WASHINGTON — Senate Minority Leader Chuck Schumer pledged to give President Donald Trump a chance before his fellow New Yorker took the oath of office. But after 40 days, Schumer says he’s about through with the blustery commander in chief.
“It’s changed,” Schumer told The Huffington Post Tuesday shortly before Trump addressed a joint session of Congress.
“Trump, instead of doing where his campaign was, which was against both establishments, Democratic and Republican, so there might be some areas of common ground, has moved so far to the right that I don’t see any place we can work with him,” Schumer said. “He’s not even talking about infrastructure, he’s not talking about trade.”
When Schumer initially said he’d look for places to work with Trump, the then-president-elect had certainly alarmed most Democrats ― but some still hoped Trump would moderate on some issues, or at least make good on pledges that Democrats like Schumer liked, such as investing in infrastructure.
But since then, Trump has stood by his hard-line stances. And millions of Americans across the country have come out in droves to protest.
Schumer said it reminded him not so much of the tea party surge in 2010, or the Democratic wave of 2006, but the anti-war movement when Eugene McCarthy knocked President Lyndon Baines Johnson from office.
“I cut my eyeteeth in the Eugene McCarthy campaign of 1968,” Schumer said. “A ragtag group of grassroots activists, students and other assorted misfits toppled the most powerful man in the world, Lyndon Baines Johnson.”
“He was not as dishonorable as Trump, but he certainly was more powerful at that point in time. We beat him,” Schumer said. “I have not seen an outpouring that strong since that time.”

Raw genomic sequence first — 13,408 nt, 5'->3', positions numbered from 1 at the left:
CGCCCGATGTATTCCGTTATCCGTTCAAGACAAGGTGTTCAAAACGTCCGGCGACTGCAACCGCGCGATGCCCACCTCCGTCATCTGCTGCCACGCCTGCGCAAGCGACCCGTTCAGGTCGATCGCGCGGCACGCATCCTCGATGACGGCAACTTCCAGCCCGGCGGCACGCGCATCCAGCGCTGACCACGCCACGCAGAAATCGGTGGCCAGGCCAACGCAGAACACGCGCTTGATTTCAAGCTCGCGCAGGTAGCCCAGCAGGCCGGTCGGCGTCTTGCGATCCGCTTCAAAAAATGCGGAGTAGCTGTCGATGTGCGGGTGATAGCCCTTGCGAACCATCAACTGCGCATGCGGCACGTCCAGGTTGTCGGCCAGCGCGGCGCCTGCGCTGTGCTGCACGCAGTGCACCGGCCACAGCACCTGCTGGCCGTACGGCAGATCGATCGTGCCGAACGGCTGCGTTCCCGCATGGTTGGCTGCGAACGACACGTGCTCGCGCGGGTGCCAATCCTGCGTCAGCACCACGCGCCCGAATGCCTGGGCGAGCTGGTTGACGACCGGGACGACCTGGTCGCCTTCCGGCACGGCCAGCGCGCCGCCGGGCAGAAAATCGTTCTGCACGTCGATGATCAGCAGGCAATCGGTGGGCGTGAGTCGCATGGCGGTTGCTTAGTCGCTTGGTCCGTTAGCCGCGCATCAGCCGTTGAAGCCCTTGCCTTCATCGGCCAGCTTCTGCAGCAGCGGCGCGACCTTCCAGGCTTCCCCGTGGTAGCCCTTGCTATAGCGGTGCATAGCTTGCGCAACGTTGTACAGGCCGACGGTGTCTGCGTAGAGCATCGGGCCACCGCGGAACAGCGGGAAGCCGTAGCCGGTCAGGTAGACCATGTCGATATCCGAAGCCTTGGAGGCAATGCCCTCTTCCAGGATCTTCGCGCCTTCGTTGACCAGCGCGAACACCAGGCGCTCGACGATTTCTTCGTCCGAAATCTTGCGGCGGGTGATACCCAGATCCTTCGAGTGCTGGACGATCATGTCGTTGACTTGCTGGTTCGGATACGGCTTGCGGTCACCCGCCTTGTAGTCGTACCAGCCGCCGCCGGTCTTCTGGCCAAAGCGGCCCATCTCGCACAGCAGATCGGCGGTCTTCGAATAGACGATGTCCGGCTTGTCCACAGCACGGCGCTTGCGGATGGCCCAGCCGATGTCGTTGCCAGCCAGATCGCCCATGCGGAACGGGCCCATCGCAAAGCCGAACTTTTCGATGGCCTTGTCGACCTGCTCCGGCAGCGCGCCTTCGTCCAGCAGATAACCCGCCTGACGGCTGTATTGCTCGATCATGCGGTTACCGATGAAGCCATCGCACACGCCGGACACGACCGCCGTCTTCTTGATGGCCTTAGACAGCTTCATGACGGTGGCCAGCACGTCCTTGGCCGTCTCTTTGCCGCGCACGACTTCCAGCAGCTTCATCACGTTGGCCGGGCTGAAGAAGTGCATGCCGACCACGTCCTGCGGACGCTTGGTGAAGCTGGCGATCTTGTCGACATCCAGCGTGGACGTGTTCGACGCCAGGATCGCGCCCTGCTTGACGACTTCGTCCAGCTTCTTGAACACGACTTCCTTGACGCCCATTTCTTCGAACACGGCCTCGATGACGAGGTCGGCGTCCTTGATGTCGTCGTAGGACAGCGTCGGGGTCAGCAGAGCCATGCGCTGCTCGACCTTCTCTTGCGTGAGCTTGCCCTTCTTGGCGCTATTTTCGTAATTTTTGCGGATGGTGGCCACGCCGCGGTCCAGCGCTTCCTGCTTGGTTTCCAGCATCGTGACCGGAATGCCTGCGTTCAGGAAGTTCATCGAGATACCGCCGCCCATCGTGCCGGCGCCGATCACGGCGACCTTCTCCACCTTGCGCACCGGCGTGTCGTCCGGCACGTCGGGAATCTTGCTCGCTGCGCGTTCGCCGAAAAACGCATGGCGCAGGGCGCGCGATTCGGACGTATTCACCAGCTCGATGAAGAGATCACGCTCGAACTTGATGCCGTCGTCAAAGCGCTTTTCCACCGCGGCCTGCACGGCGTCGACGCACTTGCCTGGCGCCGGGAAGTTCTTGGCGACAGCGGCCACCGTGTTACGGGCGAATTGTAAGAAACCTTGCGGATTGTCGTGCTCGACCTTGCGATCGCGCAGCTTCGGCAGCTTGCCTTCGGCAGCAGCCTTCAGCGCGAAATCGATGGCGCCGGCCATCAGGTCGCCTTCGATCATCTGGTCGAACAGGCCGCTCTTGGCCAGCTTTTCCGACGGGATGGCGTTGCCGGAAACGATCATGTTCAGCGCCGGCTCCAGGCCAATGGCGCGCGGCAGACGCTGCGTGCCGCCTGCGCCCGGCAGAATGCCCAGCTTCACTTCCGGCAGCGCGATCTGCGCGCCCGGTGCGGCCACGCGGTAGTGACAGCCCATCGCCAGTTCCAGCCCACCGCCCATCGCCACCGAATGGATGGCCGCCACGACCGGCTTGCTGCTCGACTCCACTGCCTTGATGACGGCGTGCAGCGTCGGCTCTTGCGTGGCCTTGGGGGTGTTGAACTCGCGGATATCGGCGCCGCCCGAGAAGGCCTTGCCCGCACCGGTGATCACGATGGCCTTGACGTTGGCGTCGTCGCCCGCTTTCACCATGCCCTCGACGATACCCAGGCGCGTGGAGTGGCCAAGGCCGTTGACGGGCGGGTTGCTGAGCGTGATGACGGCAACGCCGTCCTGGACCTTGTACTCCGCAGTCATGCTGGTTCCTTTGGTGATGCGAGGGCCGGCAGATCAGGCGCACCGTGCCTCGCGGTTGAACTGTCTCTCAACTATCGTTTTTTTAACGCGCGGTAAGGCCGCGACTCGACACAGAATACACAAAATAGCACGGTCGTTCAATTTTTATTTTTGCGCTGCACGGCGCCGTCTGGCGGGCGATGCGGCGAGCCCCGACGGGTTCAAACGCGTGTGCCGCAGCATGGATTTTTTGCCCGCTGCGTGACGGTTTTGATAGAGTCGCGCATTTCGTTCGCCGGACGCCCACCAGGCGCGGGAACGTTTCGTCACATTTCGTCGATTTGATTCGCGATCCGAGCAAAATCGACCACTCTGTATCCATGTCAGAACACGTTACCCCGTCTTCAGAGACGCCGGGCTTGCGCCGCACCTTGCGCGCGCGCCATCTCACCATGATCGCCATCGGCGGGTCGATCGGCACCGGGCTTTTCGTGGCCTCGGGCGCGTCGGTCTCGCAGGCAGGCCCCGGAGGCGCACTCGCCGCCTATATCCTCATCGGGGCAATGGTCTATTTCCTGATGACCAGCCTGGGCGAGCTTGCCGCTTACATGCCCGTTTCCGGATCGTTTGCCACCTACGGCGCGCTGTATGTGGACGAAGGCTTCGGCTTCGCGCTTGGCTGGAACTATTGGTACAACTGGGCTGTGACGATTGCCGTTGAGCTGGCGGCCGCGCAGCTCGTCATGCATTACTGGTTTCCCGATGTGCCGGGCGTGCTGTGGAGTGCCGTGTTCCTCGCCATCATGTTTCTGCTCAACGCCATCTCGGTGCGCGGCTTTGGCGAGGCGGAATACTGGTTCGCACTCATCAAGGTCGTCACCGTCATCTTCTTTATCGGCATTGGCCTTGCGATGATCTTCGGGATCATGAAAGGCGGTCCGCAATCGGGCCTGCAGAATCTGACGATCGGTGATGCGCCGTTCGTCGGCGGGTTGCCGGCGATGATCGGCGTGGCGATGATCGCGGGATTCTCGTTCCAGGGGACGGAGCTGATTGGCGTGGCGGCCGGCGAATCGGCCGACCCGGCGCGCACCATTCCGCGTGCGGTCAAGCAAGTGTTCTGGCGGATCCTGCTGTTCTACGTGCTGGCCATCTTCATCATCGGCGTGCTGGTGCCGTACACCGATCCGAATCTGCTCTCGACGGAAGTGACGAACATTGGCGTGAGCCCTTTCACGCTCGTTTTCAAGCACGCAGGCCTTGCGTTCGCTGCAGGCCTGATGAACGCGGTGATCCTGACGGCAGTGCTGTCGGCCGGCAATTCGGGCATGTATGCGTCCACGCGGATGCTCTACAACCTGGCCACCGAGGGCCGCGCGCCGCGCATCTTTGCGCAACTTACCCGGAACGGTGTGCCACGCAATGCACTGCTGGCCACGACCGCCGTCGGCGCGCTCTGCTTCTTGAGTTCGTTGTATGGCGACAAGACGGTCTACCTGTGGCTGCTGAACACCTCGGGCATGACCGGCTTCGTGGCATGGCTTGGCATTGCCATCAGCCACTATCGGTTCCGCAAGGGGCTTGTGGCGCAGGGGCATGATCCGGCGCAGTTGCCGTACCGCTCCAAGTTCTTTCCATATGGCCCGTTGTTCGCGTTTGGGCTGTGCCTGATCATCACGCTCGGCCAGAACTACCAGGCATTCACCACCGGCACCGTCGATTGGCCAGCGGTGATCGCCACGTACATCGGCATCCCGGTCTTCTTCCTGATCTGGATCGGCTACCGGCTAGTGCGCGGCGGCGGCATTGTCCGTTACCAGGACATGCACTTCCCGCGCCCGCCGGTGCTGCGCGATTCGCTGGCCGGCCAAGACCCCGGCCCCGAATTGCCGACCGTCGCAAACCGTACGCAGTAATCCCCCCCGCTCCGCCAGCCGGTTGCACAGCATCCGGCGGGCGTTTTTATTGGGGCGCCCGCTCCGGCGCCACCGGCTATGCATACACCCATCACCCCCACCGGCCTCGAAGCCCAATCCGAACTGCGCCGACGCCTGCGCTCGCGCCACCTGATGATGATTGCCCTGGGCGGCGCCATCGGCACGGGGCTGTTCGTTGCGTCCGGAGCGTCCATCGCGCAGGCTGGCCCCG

Schumer thinks Trump is likely to keep on inspiring Democrats, and pointed to recent local elections in Delaware and Connecticut as signs the party is surging.
“This bodes very well for 2018,” Schumer said. “If Trump continues to govern from the hard right, and be the same kind of person who doesn’t tell the truth, who makes it up as he goes along, and we stay united and strong, we could actually take back the Senate.”
Such an outcome would be remarkable. Democrats must defend 25 seats in 2018, including 10 in states Trump won, while Republicans only have nine incumbents facing re-election. Just two of them are in swing states.
Trump has certainly noticed Schumer, and has alternated between praising him and mocking him.
But Schumer insisted any attempts at manipulating him would fail.
“He thought by saying a few flattering things, he’s going to make me give up my values, and go work with him?” Schumer scoffed. “We’ll go by our values, and his values are so far away from ours that there’s not much ground for compromise. I’ve told him, all the flattery, all the name-calling, isn’t going to make a darn bit of difference. You’ve got to do the right thing. So far, he has not.”